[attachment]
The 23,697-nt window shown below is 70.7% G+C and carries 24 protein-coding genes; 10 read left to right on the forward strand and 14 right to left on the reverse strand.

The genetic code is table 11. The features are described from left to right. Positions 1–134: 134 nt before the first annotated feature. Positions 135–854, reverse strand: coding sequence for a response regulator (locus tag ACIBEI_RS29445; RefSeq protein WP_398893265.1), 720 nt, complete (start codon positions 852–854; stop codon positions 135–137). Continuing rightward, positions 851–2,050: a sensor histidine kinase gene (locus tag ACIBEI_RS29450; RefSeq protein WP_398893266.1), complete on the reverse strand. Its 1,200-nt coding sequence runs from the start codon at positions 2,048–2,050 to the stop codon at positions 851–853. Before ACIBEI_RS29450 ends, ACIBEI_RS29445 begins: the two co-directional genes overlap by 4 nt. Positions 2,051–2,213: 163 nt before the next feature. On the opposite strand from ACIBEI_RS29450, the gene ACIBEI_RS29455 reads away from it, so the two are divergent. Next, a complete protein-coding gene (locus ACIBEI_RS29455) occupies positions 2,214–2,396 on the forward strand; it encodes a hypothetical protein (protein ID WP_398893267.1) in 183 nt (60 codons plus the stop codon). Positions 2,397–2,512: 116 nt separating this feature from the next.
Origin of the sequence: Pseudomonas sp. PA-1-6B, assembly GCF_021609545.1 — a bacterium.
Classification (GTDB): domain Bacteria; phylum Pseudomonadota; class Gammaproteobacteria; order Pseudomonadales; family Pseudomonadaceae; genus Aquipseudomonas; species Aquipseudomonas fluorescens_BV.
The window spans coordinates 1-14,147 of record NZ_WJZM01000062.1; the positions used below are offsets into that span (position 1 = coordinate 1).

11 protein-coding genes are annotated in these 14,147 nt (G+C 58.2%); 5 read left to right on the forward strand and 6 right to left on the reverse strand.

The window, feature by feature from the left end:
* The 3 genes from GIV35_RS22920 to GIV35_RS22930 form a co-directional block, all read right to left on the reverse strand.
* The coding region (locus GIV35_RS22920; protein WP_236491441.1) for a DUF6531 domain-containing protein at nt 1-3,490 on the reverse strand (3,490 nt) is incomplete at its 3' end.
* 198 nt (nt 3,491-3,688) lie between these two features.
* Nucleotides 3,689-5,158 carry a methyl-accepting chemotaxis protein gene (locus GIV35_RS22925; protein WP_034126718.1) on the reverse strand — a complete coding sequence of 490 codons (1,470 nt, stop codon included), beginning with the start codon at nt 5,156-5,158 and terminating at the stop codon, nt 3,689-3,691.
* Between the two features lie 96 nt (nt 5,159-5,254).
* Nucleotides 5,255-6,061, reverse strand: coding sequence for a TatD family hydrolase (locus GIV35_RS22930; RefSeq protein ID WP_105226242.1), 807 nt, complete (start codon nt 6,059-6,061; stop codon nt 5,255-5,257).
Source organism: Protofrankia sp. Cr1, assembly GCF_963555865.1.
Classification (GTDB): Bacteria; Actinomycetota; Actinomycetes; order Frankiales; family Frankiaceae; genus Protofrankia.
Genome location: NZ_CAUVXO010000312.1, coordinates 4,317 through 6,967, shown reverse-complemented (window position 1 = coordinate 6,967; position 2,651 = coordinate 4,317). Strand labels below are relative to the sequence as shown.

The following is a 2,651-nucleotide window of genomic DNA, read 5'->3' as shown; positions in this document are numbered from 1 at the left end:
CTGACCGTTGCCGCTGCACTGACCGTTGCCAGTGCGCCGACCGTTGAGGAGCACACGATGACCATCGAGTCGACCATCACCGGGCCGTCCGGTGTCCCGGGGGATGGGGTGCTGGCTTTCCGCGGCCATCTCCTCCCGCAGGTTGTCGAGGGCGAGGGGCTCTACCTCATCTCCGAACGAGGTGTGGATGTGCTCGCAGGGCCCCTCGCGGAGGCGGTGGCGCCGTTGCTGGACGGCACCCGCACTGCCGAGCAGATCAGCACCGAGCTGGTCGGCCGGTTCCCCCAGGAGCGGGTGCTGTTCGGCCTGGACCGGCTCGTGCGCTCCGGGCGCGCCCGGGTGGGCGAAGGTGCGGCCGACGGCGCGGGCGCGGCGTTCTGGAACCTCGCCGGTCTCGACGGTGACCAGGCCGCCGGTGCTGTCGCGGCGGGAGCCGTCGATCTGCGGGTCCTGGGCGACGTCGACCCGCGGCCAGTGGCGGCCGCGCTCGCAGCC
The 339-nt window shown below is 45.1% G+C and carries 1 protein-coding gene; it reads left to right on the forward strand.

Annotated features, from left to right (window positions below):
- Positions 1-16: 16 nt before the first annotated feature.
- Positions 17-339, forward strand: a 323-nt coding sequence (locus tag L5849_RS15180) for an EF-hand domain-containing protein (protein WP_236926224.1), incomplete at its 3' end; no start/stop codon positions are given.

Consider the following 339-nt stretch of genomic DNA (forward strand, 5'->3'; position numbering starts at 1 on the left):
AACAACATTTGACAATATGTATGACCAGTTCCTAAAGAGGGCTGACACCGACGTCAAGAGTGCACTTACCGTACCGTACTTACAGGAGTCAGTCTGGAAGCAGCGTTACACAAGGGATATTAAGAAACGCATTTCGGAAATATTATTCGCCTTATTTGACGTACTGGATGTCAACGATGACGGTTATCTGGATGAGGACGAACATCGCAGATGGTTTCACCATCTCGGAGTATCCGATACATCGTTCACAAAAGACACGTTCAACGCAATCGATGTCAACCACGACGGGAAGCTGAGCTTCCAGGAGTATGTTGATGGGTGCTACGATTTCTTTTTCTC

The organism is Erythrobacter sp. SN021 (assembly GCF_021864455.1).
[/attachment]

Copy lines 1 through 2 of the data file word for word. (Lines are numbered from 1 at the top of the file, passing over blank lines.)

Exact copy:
The 23,697-nt window shown below is 70.7% G+C and carries 24 protein-coding genes; 10 read left to right on the forward strand and 14 right to left on the reverse strand.

The genetic code is table 11. The features are described from left to right. Positions 1–134: 134 nt before the first annotated feature. Positions 135–854, reverse strand: coding sequence for a response regulator (locus tag ACIBEI_RS29445; RefSeq protein WP_398893265.1), 720 nt, complete (start codon positions 852–854; stop codon positions 135–137). Continuing rightward, positions 851–2,050: a sensor histidine kinase gene (locus tag ACIBEI_RS29450; RefSeq protein WP_398893266.1), complete on the reverse strand. Its 1,200-nt coding sequence runs from the start codon at positions 2,048–2,050 to the stop codon at positions 851–853. Before ACIBEI_RS29450 ends, ACIBEI_RS29445 begins: the two co-directional genes overlap by 4 nt. Positions 2,051–2,213: 163 nt before the next feature. On the opposite strand from ACIBEI_RS29450, the gene ACIBEI_RS29455 reads away from it, so the two are divergent. Next, a complete protein-coding gene (locus ACIBEI_RS29455) occupies positions 2,214–2,396 on the forward strand; it encodes a hypothetical protein (protein ID WP_398893267.1) in 183 nt (60 codons plus the stop codon). Positions 2,397–2,512: 116 nt separating this feature from the next.